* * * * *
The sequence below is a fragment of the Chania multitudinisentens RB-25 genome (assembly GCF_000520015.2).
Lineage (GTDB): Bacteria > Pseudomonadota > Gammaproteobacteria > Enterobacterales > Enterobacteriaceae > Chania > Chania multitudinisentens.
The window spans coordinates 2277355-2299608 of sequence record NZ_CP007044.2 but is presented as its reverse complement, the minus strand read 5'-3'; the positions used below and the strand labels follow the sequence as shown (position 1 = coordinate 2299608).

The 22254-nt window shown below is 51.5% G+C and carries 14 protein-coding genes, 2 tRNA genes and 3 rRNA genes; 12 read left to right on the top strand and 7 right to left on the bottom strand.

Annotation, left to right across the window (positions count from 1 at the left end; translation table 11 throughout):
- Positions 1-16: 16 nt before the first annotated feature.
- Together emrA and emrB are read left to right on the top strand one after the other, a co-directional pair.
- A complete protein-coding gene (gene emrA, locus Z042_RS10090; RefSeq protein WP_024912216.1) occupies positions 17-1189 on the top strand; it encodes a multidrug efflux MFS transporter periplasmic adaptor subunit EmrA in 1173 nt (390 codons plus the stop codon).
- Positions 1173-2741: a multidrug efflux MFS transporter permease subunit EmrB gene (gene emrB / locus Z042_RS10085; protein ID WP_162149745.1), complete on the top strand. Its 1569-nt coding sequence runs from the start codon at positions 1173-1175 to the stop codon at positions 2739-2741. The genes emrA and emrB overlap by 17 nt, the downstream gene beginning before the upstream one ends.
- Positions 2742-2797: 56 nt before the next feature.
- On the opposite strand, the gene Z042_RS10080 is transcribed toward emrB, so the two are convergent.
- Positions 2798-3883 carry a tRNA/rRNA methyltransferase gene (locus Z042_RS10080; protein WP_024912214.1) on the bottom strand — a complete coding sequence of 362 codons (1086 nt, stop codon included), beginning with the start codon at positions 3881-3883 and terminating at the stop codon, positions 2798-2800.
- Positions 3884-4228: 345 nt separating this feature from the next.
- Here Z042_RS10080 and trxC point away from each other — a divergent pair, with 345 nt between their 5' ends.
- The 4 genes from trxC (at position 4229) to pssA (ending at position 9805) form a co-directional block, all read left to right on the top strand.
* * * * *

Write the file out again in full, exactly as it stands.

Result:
The sequence below is a fragment of the Chania multitudinisentens RB-25 genome (assembly GCF_000520015.2).
Lineage (GTDB): Bacteria > Pseudomonadota > Gammaproteobacteria > Enterobacterales > Enterobacteriaceae > Chania > Chania multitudinisentens.
The window spans coordinates 2277355-2299608 of sequence record NZ_CP007044.2 but is presented as its reverse complement, the minus strand read 5'-3'; the positions used below and the strand labels follow the sequence as shown (position 1 = coordinate 2299608).

The 22254-nt window shown below is 51.5% G+C and carries 14 protein-coding genes, 2 tRNA genes and 3 rRNA genes; 12 read left to right on the top strand and 7 right to left on the bottom strand.

Annotation, left to right across the window (positions count from 1 at the left end; translation table 11 throughout):
- Positions 1-16: 16 nt before the first annotated feature.
- Together emrA and emrB are read left to right on the top strand one after the other, a co-directional pair.
- A complete protein-coding gene (gene emrA, locus Z042_RS10090; RefSeq protein WP_024912216.1) occupies positions 17-1189 on the top strand; it encodes a multidrug efflux MFS transporter periplasmic adaptor subunit EmrA in 1173 nt (390 codons plus the stop codon).
- Positions 1173-2741: a multidrug efflux MFS transporter permease subunit EmrB gene (gene emrB / locus Z042_RS10085; protein ID WP_162149745.1), complete on the top strand. Its 1569-nt coding sequence runs from the start codon at positions 1173-1175 to the stop codon at positions 2739-2741. The genes emrA and emrB overlap by 17 nt, the downstream gene beginning before the upstream one ends.
- Positions 2742-2797: 56 nt before the next feature.
- On the opposite strand, the gene Z042_RS10080 is transcribed toward emrB, so the two are convergent.
- Positions 2798-3883 carry a tRNA/rRNA methyltransferase gene (locus Z042_RS10080; protein WP_024912214.1) on the bottom strand — a complete coding sequence of 362 codons (1086 nt, stop codon included), beginning with the start codon at positions 3881-3883 and terminating at the stop codon, positions 2798-2800.
- Positions 3884-4228: 345 nt separating this feature from the next.
- Here Z042_RS10080 and trxC point away from each other — a divergent pair, with 345 nt between their 5' ends.
- The 4 genes from trxC (at position 4229) to pssA (ending at position 9805) form a co-directional block, all read left to right on the top strand.